Typically a review is begun by providing a brief explanation and introduction to the game, or game series. In this case, however, there is no need. If you have not heard of Myst, and don't know what the game play is like, I'd like to introduce you to the twenty-first century. Only someone who missed out on the latter half of the last century wouldn't know. Even non-gamers know enough about Myst to have a vague idea of what is going on.
Just in case, though, I suppose a brief introduction is in order. Myst, Riven, and now, Exile, are adventure games. Though a bit obsolete now, the original Myst was a groundbreaking game in many ways. It was one of the first ever applications ever released on CD-ROM, before most people had, or even knew about CD-ROM *.) With, at the time, astonishing pre-rendered graphics, an intriguing mysterious story line about two people inside books, and very strange places with odd puzzles and Jules Vernian devices Myst was an unforgettable, bizarre experience. Not bad for a game made in someone's basement. Riven, its successor took the genre a giant leap further. With 16 bit pre-rendered graphics and the most intricate detail, even these days, seen in computer graphics, it brought the story of this rather strange family into new depths. Finally Exile is out, though from a new developer, to carry on the tradition.
Do note that the screen shots shown here are from the official Exile website, myst3.com. I did this because most of the fun of a Myst game is the exploration, and seeing things for the first time. That said, if I were to go post a ton of the coolest shots of the game, it would very effectively ruin parts of the playing experience. The fewer shots that are around, the more interesting the game will be to play, so since you've probably already seen these before, you won't be missing anything. You do have my personal assurance, though, that these shots aren't a select few cool ones. The entire game looks that good, and there are even quite a few shots that I think are cooler than the ones they took for the official site.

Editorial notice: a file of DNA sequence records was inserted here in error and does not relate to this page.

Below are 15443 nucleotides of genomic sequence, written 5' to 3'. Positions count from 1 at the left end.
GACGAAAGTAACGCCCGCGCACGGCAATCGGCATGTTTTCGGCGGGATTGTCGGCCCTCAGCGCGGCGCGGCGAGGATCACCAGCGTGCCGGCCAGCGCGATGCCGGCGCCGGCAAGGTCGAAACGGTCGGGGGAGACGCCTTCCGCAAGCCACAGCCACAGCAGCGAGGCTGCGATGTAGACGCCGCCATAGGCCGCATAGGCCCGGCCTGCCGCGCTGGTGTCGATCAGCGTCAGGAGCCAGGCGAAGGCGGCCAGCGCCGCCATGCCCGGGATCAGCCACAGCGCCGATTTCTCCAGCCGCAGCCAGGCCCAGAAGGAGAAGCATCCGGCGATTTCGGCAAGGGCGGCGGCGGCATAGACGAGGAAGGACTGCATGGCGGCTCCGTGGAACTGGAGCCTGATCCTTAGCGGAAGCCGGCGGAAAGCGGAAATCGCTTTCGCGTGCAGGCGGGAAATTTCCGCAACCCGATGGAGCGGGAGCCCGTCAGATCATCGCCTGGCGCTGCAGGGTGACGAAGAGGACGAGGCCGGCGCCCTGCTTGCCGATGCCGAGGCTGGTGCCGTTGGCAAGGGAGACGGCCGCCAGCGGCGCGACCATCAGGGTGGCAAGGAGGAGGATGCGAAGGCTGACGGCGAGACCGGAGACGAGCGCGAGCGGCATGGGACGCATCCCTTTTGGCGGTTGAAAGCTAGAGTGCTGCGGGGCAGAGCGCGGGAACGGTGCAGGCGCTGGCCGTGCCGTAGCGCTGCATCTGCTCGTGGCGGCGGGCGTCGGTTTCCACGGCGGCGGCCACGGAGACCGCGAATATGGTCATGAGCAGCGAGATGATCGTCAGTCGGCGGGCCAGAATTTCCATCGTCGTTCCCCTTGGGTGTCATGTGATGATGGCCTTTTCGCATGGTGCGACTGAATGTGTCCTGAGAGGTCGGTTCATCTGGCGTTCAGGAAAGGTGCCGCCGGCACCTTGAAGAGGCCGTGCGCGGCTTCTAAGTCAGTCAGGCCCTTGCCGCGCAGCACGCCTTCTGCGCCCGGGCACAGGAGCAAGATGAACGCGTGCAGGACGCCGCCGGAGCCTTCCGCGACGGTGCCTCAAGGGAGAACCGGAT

I must confess that initially I was got going to review Myst III. The Myst series is pretty much my favoirite gaming series there is, and with games I like that much, I hate having to think of them critically. So, I bought the game (collector's edition, of course) and the moment I began to play, I found myself pointing out details and commenting on the puzzles. I suppose you just can't take the critic out of a reviewer. I found that there was very little to be critical of, and much to enjoy in it. So, now that it's all over, I suppose there's no harm in reviewing it. I just have to find a way to shake this Myst withdrawal...
*As a bit of an aside, while searching one day for something related to Myst 1, I managed to find a very old page on Salon about the parody to Myst, Pyst (featuring John Goodman.) In it the author rambled on about the doomed fate of adventure games like Myst, and how CD-ROM as a media is destined for failure, and is already showing signs of disappearing, beyond value line software. Myst III, comes on four CDs. <g>
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